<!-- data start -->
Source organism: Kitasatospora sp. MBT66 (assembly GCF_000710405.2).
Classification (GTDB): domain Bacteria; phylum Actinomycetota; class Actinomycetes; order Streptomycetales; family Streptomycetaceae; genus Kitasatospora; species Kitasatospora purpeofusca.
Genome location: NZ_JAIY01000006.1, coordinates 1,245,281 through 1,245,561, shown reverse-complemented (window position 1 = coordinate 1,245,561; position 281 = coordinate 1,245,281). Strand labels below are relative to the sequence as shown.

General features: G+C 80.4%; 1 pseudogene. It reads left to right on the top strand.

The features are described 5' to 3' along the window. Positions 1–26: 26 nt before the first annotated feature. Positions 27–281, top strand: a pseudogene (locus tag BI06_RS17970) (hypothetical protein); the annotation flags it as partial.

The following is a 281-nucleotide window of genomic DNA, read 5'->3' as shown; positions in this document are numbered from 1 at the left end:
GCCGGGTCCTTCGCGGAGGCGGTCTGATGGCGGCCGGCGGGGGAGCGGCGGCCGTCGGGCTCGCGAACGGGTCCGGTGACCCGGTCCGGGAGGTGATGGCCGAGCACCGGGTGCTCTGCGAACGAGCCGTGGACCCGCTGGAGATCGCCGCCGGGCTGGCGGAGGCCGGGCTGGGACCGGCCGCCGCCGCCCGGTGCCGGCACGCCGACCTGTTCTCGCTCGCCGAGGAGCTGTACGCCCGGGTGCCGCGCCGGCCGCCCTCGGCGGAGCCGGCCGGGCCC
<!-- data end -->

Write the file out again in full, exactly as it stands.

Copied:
Source organism: Kitasatospora sp. MBT66 (assembly GCF_000710405.2).
Classification (GTDB): domain Bacteria; phylum Actinomycetota; class Actinomycetes; order Streptomycetales; family Streptomycetaceae; genus Kitasatospora; species Kitasatospora purpeofusca.
Genome location: NZ_JAIY01000006.1, coordinates 1,245,281 through 1,245,561, shown reverse-complemented (window position 1 = coordinate 1,245,561; position 281 = coordinate 1,245,281). Strand labels below are relative to the sequence as shown.

General features: G+C 80.4%; 1 pseudogene. It reads left to right on the top strand.

The features are described 5' to 3' along the window. Positions 1–26: 26 nt before the first annotated feature. Positions 27–281, top strand: a pseudogene (locus tag BI06_RS17970) (hypothetical protein); the annotation flags it as partial.

The following is a 281-nucleotide window of genomic DNA, read 5'->3' as shown; positions in this document are numbered from 1 at the left end:
GCCGGGTCCTTCGCGGAGGCGGTCTGATGGCGGCCGGCGGGGGAGCGGCGGCCGTCGGGCTCGCGAACGGGTCCGGTGACCCGGTCCGGGAGGTGATGGCCGAGCACCGGGTGCTCTGCGAACGAGCCGTGGACCCGCTGGAGATCGCCGCCGGGCTGGCGGAGGCCGGGCTGGGACCGGCCGCCGCCGCCCGGTGCCGGCACGCCGACCTGTTCTCGCTCGCCGAGGAGCTGTACGCCCGGGTGCCGCGCCGGCCGCCCTCGGCGGAGCCGGCCGGGCCC